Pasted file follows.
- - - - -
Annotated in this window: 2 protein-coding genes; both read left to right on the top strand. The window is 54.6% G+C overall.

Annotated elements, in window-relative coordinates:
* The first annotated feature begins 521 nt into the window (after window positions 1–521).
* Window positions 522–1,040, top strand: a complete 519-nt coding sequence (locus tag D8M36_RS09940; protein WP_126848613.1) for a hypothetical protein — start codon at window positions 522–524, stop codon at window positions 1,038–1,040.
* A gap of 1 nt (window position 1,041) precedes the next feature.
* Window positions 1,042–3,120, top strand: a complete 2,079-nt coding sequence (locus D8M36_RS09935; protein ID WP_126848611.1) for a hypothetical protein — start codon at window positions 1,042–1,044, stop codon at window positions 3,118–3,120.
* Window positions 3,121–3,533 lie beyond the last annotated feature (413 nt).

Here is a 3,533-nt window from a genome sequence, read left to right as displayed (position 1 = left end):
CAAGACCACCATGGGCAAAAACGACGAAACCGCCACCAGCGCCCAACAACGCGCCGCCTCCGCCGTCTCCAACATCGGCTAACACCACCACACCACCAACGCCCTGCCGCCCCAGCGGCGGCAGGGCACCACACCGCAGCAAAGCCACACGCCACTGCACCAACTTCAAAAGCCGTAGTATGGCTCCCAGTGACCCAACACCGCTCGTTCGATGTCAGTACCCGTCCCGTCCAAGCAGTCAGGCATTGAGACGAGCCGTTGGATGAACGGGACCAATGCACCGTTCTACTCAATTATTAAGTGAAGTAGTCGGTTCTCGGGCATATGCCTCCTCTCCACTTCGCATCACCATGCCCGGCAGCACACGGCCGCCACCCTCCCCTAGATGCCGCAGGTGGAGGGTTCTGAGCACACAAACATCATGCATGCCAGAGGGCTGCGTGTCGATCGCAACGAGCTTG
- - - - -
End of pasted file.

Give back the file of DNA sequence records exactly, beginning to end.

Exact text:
Annotated in this window: 2 protein-coding genes; both read left to right on the top strand. The window is 54.6% G+C overall.

Annotated elements, in window-relative coordinates:
* The first annotated feature begins 521 nt into the window (after window positions 1–521).
* Window positions 522–1,040, top strand: a complete 519-nt coding sequence (locus tag D8M36_RS09940; protein WP_126848613.1) for a hypothetical protein — start codon at window positions 522–524, stop codon at window positions 1,038–1,040.
* A gap of 1 nt (window position 1,041) precedes the next feature.
* Window positions 1,042–3,120, top strand: a complete 2,079-nt coding sequence (locus D8M36_RS09935; protein ID WP_126848611.1) for a hypothetical protein — start codon at window positions 1,042–1,044, stop codon at window positions 3,118–3,120.
* Window positions 3,121–3,533 lie beyond the last annotated feature (413 nt).

Here is a 3,533-nt window from a genome sequence, read left to right as displayed (position 1 = left end):
CAAGACCACCATGGGCAAAAACGACGAAACCGCCACCAGCGCCCAACAACGCGCCGCCTCCGCCGTCTCCAACATCGGCTAACACCACCACACCACCAACGCCCTGCCGCCCCAGCGGCGGCAGGGCACCACACCGCAGCAAAGCCACACGCCACTGCACCAACTTCAAAAGCCGTAGTATGGCTCCCAGTGACCCAACACCGCTCGTTCGATGTCAGTACCCGTCCCGTCCAAGCAGTCAGGCATTGAGACGAGCCGTTGGATGAACGGGACCAATGCACCGTTCTACTCAATTATTAAGTGAAGTAGTCGGTTCTCGGGCATATGCCTCCTCTCCACTTCGCATCACCATGCCCGGCAGCACACGGCCGCCACCCTCCCCTAGATGCCGCAGGTGGAGGGTTCTGAGCACACAAACATCATGCATGCCAGAGGGCTGCGTGTCGATCGCAACGAGCTTG